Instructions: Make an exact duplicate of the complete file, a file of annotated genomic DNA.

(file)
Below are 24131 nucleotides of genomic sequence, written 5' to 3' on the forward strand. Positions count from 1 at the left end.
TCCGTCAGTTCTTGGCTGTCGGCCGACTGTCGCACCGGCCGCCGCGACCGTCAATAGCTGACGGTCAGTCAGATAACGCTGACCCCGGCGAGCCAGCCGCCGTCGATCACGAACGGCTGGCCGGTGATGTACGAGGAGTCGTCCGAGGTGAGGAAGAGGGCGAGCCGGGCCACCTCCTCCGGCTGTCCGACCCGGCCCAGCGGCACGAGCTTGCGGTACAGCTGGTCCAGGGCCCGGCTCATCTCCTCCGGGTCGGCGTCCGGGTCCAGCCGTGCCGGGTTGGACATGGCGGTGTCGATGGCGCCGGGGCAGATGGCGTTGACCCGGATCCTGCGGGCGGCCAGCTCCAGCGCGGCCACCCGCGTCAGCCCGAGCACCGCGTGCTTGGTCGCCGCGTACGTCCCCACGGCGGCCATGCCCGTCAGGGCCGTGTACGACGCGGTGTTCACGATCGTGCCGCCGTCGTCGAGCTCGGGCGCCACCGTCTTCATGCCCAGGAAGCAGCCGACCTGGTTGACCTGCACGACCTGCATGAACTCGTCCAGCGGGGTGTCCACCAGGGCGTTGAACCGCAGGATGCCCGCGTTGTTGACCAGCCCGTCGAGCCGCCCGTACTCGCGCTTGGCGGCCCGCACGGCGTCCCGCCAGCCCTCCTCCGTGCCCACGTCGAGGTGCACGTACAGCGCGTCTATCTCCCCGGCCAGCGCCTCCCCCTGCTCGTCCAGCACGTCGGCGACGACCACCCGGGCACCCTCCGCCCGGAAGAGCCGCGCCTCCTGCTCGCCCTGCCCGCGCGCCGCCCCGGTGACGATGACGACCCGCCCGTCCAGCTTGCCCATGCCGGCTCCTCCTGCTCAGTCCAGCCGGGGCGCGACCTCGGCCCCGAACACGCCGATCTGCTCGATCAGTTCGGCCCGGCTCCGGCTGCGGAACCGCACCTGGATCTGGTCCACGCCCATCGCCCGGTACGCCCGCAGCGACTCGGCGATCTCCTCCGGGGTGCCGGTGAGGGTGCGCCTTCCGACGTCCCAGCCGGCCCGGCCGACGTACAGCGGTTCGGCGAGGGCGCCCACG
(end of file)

Below are 24131 nucleotides of genomic sequence, written 5' to 3' on the forward strand. Positions count from 1 at the left end.
TCCGTCAGTTCTTGGCTGTCGGCCGACTGTCGCACCGGCCGCCGCGACCGTCAATAGCTGACGGTCAGTCAGATAACGCTGACCCCGGCGAGCCAGCCGCCGTCGATCACGAACGGCTGGCCGGTGATGTACGAGGAGTCGTCCGAGGTGAGGAAGAGGGCGAGCCGGGCCACCTCCTCCGGCTGTCCGACCCGGCCCAGCGGCACGAGCTTGCGGTACAGCTGGTCCAGGGCCCGGCTCATCTCCTCCGGGTCGGCGTCCGGGTCCAGCCGTGCCGGGTTGGACATGGCGGTGTCGATGGCGCCGGGGCAGATGGCGTTGACCCGGATCCTGCGGGCGGCCAGCTCCAGCGCGGCCACCCGCGTCAGCCCGAGCACCGCGTGCTTGGTCGCCGCGTACGTCCCCACGGCGGCCATGCCCGTCAGGGCCGTGTACGACGCGGTGTTCACGATCGTGCCGCCGTCGTCGAGCTCGGGCGCCACCGTCTTCATGCCCAGGAAGCAGCCGACCTGGTTGACCTGCACGACCTGCATGAACTCGTCCAGCGGGGTGTCCACCAGGGCGTTGAACCGCAGGATGCCCGCGTTGTTGACCAGCCCGTCGAGCCGCCCGTACTCGCGCTTGGCGGCCCGCACGGCGTCCCGCCAGCCCTCCTCCGTGCCCACGTCGAGGTGCACGTACAGCGCGTCTATCTCCCCGGCCAGCGCCTCCCCCTGCTCGTCCAGCACGTCGGCGACGACCACCCGGGCACCCTCCGCCCGGAAGAGCCGCGCCTCCTGCTCGCCCTGCCCGCGCGCCGCCCCGGTGACGATGACGACCCGCCCGTCCAGCTTGCCCATGCCGGCTCCTCCTGCTCAGTCCAGCCGGGGCGCGACCTCGGCCCCGAACACGCCGATCTGCTCGATCAGTTCGGCCCGGCTCCGGCTGCGGAACCGCACCTGGATCTGGTCCACGCCCATCGCCCGGTACGCCCGCAGCGACTCGGCGATCTCCTCCGGGGTGCCGGTGAGGGTGCGCCTTCCGACGTCCCAGCCGGCCCGGCCGACGTACAGCGGTTCGGCGAGGGCGCCCACG